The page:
1. intergration

hello!!

ive got two maths problems and am pretty unsure on both of them so if anyone is bored or wanting to help, it would go a long way

the first is: evaluate the following intergral, where R is the region of the plane satisfying 0<x2+y2<a

double intergation sign (1+x/a)dA

and the second is: evaluate the intergral

double intergration sign with a infinity sign on the top and a 0 on the bottom with (e^-x^2 dx)

so the second is like a power to a power thing

i think that the first is polar coordinates but i am not sure!

2. Originally Posted by college_clare
double intergration sign with a infinity sign on the top and a 0 on the bottom with (e^-x^2 dx)
Same Idea.

3. Originally Posted by ThePerfectHacker

hmm i dont understand what was happening there. its a bit to complicated to me because the concept of polar coordinates is really new to me. could you explain how i would tackle my problems please?!

4. Originally Posted by college_clare
hello!!

ive got two maths problems and am pretty unsure on both of them so if anyone is bored or wanting to help, it would go a long way

the first is: evaluate the following intergral, where R is the region of the plane satisfying 0<x2+y2<a

double intergation sign (1+x/a)dA
Try it this way. We know that $x = r cos(\theta)$ in polar coordinates and the region of integration is the solid disc centered at the origin with $r < \sqrt{a}$. Thus:
$\int \int _A \left (1 + \frac{x}{a} \right ) dA = \int_0^{\sqrt{a}} \int_0^{2\pi} \left ( 1 + \frac{r cos(\theta)}{a} \right ) r dr d\theta$

I'm sure you can handle the integrations, so I'll just mention:
$\int_0^{\sqrt{a}} \int_0^{2\pi} \left ( 1 + \frac{r cos(\theta)}{a} \right ) r dr d\theta = \int_0^{\sqrt{a}} (2 \pi) r dr = \pi a$

-Dan

5. cheers dan, but ive been spending a couple of hours on this one! and i always get stuck on the intergration, could you offer some helping steps to start me off please on the right track?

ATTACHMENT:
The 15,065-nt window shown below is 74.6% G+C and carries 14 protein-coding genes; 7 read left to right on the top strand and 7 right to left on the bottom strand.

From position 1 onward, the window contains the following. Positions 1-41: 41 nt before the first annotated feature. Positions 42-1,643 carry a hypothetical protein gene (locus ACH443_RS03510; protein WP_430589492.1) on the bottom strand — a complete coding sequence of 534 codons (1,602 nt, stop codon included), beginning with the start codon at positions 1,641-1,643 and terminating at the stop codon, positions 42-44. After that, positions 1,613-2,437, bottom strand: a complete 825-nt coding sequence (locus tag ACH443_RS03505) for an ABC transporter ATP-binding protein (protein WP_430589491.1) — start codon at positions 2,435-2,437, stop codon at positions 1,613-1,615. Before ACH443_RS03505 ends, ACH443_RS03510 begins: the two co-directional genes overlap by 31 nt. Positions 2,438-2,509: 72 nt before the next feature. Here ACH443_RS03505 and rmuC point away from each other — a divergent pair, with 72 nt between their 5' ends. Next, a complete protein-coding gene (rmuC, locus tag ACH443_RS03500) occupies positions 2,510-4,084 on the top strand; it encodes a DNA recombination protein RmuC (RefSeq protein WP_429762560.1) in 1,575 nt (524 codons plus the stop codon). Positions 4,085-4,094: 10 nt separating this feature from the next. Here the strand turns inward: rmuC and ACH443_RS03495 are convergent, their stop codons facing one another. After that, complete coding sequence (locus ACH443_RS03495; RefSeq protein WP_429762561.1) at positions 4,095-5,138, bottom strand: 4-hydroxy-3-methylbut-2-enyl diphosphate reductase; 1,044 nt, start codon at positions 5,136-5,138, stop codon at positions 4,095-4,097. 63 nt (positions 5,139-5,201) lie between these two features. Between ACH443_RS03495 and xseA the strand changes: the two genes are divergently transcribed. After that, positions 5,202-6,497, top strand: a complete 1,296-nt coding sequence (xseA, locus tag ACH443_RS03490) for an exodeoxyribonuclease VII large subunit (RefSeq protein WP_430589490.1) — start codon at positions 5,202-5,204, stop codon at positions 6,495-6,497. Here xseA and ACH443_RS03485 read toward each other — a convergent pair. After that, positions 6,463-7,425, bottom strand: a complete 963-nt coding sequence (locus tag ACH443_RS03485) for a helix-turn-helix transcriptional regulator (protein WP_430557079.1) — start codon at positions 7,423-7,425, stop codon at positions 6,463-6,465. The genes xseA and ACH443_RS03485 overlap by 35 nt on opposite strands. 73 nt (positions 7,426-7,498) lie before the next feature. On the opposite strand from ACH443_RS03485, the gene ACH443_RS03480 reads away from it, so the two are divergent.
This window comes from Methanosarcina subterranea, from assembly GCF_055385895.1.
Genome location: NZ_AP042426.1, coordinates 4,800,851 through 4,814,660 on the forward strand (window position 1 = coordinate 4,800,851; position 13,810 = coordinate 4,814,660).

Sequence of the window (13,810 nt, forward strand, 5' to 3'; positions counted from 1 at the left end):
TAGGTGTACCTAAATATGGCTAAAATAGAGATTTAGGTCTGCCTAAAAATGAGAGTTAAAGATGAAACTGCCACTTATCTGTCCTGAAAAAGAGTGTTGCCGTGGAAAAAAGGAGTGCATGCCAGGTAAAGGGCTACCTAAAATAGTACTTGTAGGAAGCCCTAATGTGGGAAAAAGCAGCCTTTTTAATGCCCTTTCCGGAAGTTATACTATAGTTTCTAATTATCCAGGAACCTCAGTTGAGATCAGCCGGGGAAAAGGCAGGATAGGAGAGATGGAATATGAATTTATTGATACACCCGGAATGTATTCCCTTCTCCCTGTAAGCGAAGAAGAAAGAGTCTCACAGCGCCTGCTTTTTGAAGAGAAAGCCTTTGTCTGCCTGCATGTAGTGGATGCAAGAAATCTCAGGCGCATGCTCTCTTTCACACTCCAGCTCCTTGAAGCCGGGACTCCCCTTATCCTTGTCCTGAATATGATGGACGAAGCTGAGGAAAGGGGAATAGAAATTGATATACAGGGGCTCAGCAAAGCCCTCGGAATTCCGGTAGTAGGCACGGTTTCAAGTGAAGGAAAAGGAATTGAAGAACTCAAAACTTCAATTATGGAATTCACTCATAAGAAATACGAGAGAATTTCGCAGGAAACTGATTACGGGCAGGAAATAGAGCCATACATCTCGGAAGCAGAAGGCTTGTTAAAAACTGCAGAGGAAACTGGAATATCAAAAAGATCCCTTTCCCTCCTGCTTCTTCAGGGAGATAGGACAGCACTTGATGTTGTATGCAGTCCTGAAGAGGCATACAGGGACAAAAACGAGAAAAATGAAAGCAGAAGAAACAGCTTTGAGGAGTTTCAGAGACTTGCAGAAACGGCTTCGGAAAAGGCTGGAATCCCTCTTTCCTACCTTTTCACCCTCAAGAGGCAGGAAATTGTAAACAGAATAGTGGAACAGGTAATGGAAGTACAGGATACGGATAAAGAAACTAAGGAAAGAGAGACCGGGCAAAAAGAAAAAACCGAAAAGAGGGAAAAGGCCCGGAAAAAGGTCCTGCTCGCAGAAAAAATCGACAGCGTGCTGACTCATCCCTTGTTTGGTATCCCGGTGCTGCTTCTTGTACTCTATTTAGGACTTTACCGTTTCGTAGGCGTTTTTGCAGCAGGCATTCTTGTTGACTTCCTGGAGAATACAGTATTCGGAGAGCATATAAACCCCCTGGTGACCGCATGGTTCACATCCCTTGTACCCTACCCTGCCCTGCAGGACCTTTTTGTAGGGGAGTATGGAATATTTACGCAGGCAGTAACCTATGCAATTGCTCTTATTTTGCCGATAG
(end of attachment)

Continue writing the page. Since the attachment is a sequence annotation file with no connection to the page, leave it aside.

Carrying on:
and is the pi a2 the final answer?!

6. Originally Posted by college_clare
cheers dan, but ive been spending a couple of hours on this one! and i always get stuck on the intergration, could you offer some helping steps to start me off please on the right track?

and is the pi a2 the final answer?!
Okay, let's do this again. As Dan said, the integration technique does not change, we only plug in different limits at the end.

$\int_0^{ \sqrt {a}} \int_0^{2\pi} \left ( 1 + \frac{r cos(\theta)}{a} \right ) r dr d\theta$

let's integrate with respect to $\theta$ first. this means we treat everything that does not have a $\theta$ attached to it as a constant, this includes $r$, for this integration, $r$ is a constant as far as we're concerned.

thus we get:

$\int_{0}^{ \sqrt {a}} \left[ \theta + \frac {r \sin \theta}{a} \right]_{0}^{2 \pi} ~r~dr$

now plug in the limits, we get:

$\int_{0}^{ \sqrt {a}} 2 \pi r~dr$

so the $2 \pi$ is a constant, so we forget about it temporarily, integrate $r$ and reattach it. thus we obtain

$\left. \pi r^2 \right|_{0}^{ \sqrt {a}}$